• Seven, if you still have problems getting that extra money to balance your books, and to keep you in the black each month.  Get another job, maybe for the weekend, or every other weekend.
  • Eight, seriously re-consider your holiday plans.

The more you manage to reduce your spending, the faster you will be able to accumulate wealth. If living like a church mouse is not your idea of fun, reward yourself once in a while for saving well, but don’t over do it. Find as many free things you can do as rewards to you and your family, and use a free weekends to enojoy them.

Once your money starts growing (unfortunately it will take around 7-8 years at good returns before you start seeing the big effect of compounding), having the money grow even faster will be exciting.

I will be back with more ideas on how to balance your books. Until then.

/Fredrik

What is the secret behind riches, and people who get rich?

Actually, there is not that much of a secret, but all advertising we are surrounded by daily works to break down the barriers to your wealth and fortune, and encourage us to spend it, rather than save it.

This is what actually keeps a majority of people from getting rich. Instant gratification. Buy now, pay later. All of the eighties, and nineties was all about buy now, pay later.

Our neighbour changes their car for a new one, and all of a sudden we feel inferious and want a new car yourself. If only we had the patience to wait until our passive income could grant us all that, without putting us further into dept.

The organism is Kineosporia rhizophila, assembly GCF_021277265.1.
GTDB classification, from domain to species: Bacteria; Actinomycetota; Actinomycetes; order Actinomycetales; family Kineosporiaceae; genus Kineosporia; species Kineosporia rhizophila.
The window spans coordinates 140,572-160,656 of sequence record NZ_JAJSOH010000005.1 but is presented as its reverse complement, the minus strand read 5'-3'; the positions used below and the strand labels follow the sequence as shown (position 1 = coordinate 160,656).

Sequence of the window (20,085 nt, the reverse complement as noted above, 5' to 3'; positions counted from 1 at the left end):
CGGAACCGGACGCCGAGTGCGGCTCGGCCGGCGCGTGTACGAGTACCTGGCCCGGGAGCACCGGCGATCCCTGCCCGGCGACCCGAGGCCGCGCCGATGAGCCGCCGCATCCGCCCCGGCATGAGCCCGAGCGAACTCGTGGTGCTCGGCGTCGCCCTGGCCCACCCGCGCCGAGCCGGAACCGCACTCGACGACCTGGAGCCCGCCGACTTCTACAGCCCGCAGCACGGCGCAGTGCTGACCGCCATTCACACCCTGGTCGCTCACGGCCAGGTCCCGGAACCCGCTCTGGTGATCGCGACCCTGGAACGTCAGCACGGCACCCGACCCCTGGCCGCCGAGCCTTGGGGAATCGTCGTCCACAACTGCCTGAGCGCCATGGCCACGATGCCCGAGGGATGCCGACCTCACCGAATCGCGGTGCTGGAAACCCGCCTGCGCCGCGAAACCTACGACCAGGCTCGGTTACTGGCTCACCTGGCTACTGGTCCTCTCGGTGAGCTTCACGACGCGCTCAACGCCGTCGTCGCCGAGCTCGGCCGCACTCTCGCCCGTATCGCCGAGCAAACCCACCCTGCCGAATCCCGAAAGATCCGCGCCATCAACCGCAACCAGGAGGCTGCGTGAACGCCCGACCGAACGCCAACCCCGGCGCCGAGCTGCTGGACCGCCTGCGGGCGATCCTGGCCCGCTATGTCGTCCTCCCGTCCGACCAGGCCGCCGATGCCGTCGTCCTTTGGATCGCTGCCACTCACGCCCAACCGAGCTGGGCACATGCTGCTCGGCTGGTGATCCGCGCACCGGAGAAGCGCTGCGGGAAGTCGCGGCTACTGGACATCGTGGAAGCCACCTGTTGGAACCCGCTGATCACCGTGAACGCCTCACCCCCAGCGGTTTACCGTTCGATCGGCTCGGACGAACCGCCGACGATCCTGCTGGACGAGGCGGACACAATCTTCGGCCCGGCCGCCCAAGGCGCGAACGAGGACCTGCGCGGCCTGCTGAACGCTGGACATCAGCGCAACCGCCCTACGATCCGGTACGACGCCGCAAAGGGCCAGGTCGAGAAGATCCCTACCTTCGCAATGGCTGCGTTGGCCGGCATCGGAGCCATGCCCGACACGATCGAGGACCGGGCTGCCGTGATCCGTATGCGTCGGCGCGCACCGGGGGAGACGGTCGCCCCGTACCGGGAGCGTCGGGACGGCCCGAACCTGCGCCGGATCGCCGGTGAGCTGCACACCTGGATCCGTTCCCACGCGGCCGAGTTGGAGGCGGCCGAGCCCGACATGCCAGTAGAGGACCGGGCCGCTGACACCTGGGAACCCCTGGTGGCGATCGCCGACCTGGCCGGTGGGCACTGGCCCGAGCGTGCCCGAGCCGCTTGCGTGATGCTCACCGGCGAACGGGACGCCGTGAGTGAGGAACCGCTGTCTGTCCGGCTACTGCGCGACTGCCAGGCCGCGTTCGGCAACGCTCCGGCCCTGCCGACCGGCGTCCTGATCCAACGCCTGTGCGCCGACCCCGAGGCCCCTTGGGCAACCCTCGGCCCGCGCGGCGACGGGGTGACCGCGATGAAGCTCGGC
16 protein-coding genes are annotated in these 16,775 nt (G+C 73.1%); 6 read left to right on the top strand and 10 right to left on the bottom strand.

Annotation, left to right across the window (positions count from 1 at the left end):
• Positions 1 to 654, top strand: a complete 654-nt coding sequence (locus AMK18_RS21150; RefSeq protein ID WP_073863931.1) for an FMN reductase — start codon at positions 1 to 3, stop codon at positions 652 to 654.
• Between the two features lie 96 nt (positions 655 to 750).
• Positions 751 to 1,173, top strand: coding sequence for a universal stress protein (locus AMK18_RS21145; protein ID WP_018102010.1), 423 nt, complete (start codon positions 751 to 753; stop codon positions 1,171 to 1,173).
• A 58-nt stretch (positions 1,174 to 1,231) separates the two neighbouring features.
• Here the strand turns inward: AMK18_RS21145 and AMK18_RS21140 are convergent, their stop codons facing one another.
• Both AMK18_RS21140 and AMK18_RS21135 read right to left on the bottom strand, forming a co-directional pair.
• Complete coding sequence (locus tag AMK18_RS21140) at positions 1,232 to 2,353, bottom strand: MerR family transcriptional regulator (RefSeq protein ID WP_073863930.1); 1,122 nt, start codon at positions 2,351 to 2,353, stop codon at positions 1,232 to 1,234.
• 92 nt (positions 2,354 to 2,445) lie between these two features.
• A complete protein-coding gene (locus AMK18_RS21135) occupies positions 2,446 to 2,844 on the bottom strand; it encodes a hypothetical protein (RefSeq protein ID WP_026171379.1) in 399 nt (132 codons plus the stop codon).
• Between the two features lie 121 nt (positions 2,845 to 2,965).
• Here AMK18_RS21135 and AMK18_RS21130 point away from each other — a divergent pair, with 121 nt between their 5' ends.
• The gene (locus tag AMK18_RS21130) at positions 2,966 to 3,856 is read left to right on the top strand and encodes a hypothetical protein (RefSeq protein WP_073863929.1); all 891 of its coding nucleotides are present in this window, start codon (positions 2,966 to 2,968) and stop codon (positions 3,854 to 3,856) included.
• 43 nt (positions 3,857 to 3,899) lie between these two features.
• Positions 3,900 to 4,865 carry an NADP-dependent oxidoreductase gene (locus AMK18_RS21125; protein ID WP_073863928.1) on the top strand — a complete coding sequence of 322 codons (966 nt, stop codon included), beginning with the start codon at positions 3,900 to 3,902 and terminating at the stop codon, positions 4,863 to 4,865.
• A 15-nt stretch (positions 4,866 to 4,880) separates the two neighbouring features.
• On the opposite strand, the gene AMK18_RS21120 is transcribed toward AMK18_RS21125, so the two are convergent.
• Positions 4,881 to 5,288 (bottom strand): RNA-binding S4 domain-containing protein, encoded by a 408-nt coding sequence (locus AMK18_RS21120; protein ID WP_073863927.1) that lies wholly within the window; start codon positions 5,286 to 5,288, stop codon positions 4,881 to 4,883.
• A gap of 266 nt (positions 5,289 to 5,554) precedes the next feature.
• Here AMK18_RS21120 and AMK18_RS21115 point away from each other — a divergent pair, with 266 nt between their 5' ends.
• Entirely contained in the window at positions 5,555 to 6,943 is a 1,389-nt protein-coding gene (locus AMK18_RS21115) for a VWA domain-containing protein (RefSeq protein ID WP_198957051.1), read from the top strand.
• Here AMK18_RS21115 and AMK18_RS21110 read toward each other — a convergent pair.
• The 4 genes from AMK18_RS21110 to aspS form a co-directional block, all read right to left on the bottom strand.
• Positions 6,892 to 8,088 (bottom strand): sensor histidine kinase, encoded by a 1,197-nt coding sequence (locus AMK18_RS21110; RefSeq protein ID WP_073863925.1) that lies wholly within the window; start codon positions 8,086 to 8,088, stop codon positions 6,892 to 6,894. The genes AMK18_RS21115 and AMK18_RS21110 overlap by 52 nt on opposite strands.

Of cause I would want that new car as well, but I have realised that I will have to wait on some of those dreams, until I can affoard to fulfill them.

What am I doing then?

  • Cutting my spending. Trying to spend less on things I don’t need, and keep putting money into savings (how I save, and invest is something I will come to later).
  • Increasing my income. In my case it is not through work, but through the work I am doing for myself when not at the office. Actually this blog is part of that, eventhough it might not bring me a fortune anytime soon, and right now only costs me money.
  • Investing wisely. That means that I don’t keep my money in my savings account, but I try to find other ways that can make my money grow faster. Right now my investments include Wine, Stocks & Shares, and Fixed Income Instruments. I plan on moving on to Property at a later stage, but for now I am happy with what I am currently doing.

Next post will be related to earnings and spending, and how to make your income stretch longer.

/Fredrik